Apache Flink: 2023 Retrospective and Glimpse into the Future
Apache Flink has emerged as a linchpin of stream processing, used by many organizations, large and small, to orchestrate the delivery of real-time insights from streaming data.
Indeed, Flink’s importance reverberates through the data-science industry, not only as powerful software capable of both batch and stream processing at scale, but also as a catalyst for change. Flink is ushering in a long-imagined era in which data can finally be harnessed for on-target insights and informed, instantaneous decision-making.
As we welcome 2024, let’s take a brief look back at the milestones achieved by the Apache Flink community and ecosystem in the past year.
Project Statistics: The Heartbeat of a Thriving Community
Numbers often tell the story, and Flink’s statistics are no exception. The community has witnessed a surge in vitality, with new committers and PMC members joining the ranks. The GitHub stargazing journey reached a great milestone, crossing the 20,000 mark in April.
Of note is the announcement that Apache Flink received the SIGMOD Systems Award 2023 for its significant impact, stating that “Apache Flink greatly expanded the use of stream data-processing.” (SIGMOD is the biggest database research conference in the world.)
The SIGMOD Systems Award serves as a spotlight, acknowledging Flink’s contributions and the work of the more than 1,400 contributors, solidifying its status as a leader in the data processing arena.
Flink’s Continuous Stream of New Features
The Flink community has been a hotbed of activity over the last year, churning out a continuous stream of releases.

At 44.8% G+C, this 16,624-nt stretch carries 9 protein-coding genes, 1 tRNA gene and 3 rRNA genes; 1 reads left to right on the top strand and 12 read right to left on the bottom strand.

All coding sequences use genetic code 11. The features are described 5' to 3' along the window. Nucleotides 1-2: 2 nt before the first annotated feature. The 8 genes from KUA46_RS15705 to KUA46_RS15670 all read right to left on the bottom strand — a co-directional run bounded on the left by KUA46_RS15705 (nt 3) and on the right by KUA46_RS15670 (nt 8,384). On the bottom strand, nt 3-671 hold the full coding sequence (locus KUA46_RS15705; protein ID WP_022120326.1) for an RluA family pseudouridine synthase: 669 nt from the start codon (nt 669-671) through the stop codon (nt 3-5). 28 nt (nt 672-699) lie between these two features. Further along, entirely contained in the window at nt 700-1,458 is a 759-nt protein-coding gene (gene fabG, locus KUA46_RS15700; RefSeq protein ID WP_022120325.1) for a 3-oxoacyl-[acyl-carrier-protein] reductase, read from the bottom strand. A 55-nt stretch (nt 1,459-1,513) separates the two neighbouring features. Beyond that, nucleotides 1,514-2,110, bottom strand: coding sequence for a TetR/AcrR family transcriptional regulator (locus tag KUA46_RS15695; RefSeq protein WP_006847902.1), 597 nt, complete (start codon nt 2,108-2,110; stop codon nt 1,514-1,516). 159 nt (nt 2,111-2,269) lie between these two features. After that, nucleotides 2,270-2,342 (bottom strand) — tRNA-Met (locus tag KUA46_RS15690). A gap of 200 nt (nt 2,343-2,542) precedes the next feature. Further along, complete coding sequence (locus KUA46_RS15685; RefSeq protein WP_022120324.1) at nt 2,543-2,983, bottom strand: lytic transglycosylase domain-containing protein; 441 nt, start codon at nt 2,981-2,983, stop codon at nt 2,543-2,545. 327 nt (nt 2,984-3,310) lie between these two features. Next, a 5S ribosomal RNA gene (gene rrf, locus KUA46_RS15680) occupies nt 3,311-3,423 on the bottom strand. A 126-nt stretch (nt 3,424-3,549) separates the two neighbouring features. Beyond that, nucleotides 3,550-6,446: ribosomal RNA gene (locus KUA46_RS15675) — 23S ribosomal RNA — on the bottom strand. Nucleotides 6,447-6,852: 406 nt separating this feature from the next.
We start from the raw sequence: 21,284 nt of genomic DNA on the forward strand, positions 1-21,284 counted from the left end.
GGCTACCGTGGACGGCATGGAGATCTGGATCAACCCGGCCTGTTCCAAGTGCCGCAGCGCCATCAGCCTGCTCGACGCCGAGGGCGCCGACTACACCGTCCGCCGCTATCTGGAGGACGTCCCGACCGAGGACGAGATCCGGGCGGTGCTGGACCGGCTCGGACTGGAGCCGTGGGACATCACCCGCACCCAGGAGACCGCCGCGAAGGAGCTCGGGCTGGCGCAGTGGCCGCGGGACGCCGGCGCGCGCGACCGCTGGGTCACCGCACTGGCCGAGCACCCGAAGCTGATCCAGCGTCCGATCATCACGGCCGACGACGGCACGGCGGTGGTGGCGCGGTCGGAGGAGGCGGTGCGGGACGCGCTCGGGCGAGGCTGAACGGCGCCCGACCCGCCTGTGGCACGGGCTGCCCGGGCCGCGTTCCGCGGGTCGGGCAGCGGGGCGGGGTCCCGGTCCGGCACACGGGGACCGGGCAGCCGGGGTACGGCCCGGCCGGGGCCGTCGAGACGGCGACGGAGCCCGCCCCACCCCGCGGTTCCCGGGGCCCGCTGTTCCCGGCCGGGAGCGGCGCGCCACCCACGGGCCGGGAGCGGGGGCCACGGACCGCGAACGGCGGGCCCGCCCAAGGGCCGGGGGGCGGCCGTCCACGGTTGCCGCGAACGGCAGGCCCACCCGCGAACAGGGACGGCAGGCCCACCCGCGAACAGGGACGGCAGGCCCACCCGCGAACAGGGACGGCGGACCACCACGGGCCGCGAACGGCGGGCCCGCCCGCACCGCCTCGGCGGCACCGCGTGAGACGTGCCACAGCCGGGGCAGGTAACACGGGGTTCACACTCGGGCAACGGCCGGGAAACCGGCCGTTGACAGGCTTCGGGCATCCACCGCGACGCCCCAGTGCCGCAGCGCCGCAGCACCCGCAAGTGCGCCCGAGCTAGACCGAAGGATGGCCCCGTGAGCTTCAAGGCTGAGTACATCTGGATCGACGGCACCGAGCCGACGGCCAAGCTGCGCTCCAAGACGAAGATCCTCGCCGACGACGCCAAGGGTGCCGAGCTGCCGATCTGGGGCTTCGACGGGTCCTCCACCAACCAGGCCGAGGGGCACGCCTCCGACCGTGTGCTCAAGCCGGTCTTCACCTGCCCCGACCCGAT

Flink 1.17, released in March, saw the completion of 7 FLIPs (Flink Improvement Proposals) and more than 600 issues. The equally impressive Flink 1.18, released in October, completed 18 FLIPs and more than 700 issues.
Together, these two releases delivered many exciting new features and improvements to the community, including improvements to Flink’s incremental checkpointing feature, a wide range of new features and improvements to Flink SQL improvements (for instance, point-in-time queries and operator-level state TTL configurability), better cloud-native elasticity by enhancing Flink’s adaptive scheduler, support for Java 17 and much more.
The Flink community also delivered four releases of the Kubernetes Operator (1.4, 1.5, 1.6, 1.7), yielding significant improvements, including support for auto-scaling, the ability to scale the pipeline based on incoming data load and the utilization of the dataflow, more robust rollback management in case of failure scenarios, more flexible savepoint handling and much more.
In addition, Flink sub-projects ML 2.2.0 and StateFun 3.3.0 logged significant progress. The Table Store API was elevated into its own top-level project, Apache Paimon, and several connectors were extracted into separate projects with separate versioning.
Flink’s Ascent in the Streaming Wars Creates Stiff Market Competition